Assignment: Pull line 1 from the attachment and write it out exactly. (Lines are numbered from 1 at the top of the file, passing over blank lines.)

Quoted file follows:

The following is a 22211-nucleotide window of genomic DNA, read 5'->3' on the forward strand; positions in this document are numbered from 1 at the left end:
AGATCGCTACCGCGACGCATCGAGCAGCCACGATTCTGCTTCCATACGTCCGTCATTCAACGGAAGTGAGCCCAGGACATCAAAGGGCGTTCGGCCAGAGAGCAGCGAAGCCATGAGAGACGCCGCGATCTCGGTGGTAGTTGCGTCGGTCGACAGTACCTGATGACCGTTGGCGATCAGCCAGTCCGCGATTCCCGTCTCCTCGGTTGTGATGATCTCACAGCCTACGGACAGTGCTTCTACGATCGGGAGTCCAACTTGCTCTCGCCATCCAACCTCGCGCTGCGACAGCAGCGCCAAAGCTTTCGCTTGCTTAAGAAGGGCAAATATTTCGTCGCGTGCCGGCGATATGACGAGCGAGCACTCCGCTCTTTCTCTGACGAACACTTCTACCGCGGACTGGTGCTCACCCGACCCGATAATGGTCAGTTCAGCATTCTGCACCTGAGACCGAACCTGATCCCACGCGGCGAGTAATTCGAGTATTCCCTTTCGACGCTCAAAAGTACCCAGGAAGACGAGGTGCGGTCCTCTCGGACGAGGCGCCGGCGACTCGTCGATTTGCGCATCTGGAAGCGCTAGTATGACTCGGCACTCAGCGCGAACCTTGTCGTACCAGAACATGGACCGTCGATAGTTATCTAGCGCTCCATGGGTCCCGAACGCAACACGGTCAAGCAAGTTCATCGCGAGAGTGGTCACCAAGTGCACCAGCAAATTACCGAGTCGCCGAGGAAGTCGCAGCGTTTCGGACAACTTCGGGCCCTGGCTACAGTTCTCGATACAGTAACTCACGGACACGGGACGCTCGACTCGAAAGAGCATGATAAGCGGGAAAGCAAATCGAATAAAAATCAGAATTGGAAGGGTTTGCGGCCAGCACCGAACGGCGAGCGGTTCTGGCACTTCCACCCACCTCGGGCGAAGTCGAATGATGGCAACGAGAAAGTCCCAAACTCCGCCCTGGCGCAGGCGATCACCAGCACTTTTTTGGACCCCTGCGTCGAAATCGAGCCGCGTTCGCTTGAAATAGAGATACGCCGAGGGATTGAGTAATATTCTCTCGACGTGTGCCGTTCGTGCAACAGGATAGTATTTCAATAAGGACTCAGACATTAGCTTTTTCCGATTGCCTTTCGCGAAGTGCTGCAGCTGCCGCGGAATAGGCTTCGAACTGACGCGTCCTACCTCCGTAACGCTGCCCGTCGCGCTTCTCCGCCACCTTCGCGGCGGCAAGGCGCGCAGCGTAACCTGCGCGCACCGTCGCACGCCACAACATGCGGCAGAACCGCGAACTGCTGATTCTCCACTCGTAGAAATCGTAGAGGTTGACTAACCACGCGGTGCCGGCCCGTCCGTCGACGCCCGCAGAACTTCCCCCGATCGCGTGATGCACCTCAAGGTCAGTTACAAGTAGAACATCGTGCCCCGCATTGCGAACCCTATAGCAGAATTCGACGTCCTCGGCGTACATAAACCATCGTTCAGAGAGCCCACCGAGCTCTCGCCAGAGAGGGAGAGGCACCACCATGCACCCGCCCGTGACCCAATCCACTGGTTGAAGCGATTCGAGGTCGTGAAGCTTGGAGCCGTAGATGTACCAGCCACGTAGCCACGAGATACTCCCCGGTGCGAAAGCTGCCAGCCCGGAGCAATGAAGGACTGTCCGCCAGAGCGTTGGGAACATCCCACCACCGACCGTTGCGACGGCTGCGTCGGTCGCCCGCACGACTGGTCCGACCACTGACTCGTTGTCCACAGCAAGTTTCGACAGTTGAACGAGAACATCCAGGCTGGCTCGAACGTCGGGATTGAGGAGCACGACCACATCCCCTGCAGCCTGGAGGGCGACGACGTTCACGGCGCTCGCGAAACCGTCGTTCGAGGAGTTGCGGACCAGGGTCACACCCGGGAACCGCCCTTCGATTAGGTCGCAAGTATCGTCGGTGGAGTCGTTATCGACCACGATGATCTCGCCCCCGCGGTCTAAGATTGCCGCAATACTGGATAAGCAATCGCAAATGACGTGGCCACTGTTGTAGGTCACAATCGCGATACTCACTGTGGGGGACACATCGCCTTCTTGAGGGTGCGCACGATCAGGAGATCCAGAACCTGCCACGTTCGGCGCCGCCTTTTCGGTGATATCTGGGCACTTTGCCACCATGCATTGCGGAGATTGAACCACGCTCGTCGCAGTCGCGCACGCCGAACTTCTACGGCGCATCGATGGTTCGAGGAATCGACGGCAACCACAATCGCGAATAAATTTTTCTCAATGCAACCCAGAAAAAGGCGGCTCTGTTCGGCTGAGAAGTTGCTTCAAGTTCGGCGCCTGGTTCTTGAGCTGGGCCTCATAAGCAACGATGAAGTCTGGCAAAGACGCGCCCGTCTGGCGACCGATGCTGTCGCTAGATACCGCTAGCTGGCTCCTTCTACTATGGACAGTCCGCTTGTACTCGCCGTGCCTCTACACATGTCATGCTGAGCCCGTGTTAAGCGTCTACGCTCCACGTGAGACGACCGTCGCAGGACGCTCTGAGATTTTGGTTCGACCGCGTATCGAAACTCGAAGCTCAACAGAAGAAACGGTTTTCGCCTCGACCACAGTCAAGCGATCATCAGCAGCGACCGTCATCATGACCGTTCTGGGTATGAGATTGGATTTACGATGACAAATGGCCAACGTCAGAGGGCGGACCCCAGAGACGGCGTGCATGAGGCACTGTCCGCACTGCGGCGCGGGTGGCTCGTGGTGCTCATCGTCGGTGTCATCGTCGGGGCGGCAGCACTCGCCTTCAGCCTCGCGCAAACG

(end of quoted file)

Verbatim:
The following is a 22211-nucleotide window of genomic DNA, read 5'->3' on the forward strand; positions in this document are numbered from 1 at the left end: